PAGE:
Submitted By Simon Hardy Butler, November 7, 2016-6:00 pm
Never underestimate a local restaurant.
That’s a good mantra to follow, especially when it comes to eateries such as Luck Thai, a sparsely decorated, low-priced establishment on a funky corner of Fifth Avenue in Park Slope that may reverse any conceivable preconceptions you have of it. Squarish in shape and ornamented with only a few traditional motifs on the walls, paper napkins on the stark tables and floor-to-ceiling windows that provide languorous views of the street and all its denizens, the spot at first glance doesn’t look like the kind of place where you’d expect any sort of culinary adventuring. The repetitious light music playing in the background reinforces that notion, but it’s quickly dashed when the edibles arrive—though they aren’t at all fancy, they show a care for taste and presentation that doesn’t always display itself at many other, much more expensive restaurants. How else could one explain the tiny, crispy pellets of fried garlic that dot your appetizers of shrimp fritters, golden disks of the slightly dry ground crustacean plated with an orange-colored sweet-and-spicy sauce, and dumplings, a little too doughy and chewy yet offered with a deep, rich soy? Or the lanky glass of Thai iced tea that’s not as sweet as the usual iteration of this beverage, making it even more refreshing and potable? Or even the charming, petite cone of rice that may arrive with your mains, as compact and well-constructed as a tiny building and a great deal tastier?
That’s not gastronomic apathy, folks. Someone at this restaurant really gives a hoot about food and diners’ experiences, and this is an attitude you don’t find every day.
The mentality is further exhibited by the gregarious service, which sees that your water glass is refilled at nearly every available opportunity. In an era where waiting for someone to quench your thirst in an eatery often can be comparable to standing on line at the DMV, such courtesy is much appreciated. That your host is personable just adds some emotional whipped cream to the top. Yes, ownership cares. Having a pleasant time is the goal.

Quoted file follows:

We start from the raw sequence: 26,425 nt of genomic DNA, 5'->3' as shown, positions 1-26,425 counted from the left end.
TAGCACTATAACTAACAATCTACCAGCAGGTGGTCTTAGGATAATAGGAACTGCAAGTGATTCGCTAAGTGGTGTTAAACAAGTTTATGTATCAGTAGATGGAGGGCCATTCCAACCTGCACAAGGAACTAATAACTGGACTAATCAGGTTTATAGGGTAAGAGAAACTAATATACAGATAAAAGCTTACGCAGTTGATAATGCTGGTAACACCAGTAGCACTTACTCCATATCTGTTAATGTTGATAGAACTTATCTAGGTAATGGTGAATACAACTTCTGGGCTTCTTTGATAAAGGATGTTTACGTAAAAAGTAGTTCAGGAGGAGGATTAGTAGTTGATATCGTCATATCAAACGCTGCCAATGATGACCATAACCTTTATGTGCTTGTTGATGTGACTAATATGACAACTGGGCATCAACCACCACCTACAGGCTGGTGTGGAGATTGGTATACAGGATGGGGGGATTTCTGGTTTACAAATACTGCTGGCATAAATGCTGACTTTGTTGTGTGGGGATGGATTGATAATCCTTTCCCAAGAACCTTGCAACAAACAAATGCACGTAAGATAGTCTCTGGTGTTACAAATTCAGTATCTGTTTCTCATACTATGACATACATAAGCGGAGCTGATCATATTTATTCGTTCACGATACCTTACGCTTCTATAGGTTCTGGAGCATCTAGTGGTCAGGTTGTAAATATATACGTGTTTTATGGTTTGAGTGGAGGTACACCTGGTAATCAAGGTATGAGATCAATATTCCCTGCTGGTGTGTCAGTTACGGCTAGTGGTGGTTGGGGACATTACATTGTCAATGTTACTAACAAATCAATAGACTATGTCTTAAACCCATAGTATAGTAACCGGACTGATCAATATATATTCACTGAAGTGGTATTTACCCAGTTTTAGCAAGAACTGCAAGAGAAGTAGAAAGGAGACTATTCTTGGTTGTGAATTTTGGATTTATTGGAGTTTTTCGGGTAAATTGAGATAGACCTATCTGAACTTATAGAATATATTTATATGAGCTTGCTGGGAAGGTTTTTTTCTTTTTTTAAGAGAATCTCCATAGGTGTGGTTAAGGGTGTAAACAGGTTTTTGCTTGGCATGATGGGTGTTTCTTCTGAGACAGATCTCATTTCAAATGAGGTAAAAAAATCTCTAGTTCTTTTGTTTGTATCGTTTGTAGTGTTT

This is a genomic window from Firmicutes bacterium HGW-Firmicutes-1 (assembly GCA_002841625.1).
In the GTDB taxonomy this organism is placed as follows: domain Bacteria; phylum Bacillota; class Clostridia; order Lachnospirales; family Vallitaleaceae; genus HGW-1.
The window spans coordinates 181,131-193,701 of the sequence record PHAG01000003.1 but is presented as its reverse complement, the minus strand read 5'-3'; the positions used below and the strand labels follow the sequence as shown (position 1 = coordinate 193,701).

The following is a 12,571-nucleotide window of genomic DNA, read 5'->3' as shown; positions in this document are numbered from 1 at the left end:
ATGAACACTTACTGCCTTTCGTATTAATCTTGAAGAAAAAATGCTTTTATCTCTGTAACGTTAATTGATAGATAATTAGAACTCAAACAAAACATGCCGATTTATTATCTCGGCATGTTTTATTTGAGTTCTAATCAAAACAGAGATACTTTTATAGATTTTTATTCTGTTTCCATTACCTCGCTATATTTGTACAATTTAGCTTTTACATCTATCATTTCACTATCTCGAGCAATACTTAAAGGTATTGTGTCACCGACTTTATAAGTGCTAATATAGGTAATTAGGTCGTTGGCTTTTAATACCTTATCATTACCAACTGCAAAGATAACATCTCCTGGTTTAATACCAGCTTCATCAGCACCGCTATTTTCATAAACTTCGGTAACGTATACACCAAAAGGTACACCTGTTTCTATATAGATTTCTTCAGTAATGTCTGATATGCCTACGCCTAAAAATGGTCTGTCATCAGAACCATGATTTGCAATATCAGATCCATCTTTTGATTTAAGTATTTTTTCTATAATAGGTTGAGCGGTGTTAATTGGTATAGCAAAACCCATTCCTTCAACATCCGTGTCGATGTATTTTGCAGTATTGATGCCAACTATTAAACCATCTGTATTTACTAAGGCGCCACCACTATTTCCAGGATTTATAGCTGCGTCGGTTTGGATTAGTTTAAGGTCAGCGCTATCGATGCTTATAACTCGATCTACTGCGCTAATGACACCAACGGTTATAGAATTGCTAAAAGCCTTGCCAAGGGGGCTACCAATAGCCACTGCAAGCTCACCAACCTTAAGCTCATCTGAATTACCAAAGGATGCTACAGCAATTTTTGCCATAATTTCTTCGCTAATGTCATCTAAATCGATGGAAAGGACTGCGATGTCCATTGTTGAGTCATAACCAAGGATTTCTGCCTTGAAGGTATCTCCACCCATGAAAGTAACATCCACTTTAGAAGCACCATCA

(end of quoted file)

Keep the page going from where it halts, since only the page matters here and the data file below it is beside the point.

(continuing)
If you order the chicken green curry, you might be even further on your way toward achieving that end. A soupy, spicy stew laced with peppers and saturated with coconut flavor, the dish arrives with a fetching basil flower placed on top—a small touch that adds panache to the plate. Sadly, the Crying Tiger is not as toothsome: the slab of lemongrass-accented steak, though perfectly edible, comes with a too-sour roasted-rice sauce that overwhelms the meat, and the bland steamed broccoli on the side doesn’t provide much interest value. The dish is proffered on a bed of wilted iceberg lettuce that prettifies little and supplies almost as much taste. Not a successful plate … but it’s hardly representative of the others here.
Thankfully, the dessert picks up where the high quality left off—in particular a sticky rice with mango treat that pairs the super-sweet fruit with the coconut-infused rice, which may be a little too al dente for your taste yet remains quite palatable … like a homemade, grainy pudding from days of yore. Also resembling something out of ancient history are the prices: Entrees frequently range in the mid-teens, while appetizers, in general, go for less than a ten-spot. Such munificence augments the overall appeal, and when you leave, full and appreciative, you may get a chance to say goodbye to your jovial host.
I’d thank him, too. Because Luck Thai goes far in supporting the notion that one should never underestimate a local restaurant. And we should be grateful such eateries exist, as they help shore up the gastronomic fabric of this wonderful city.
Paper napkins and all.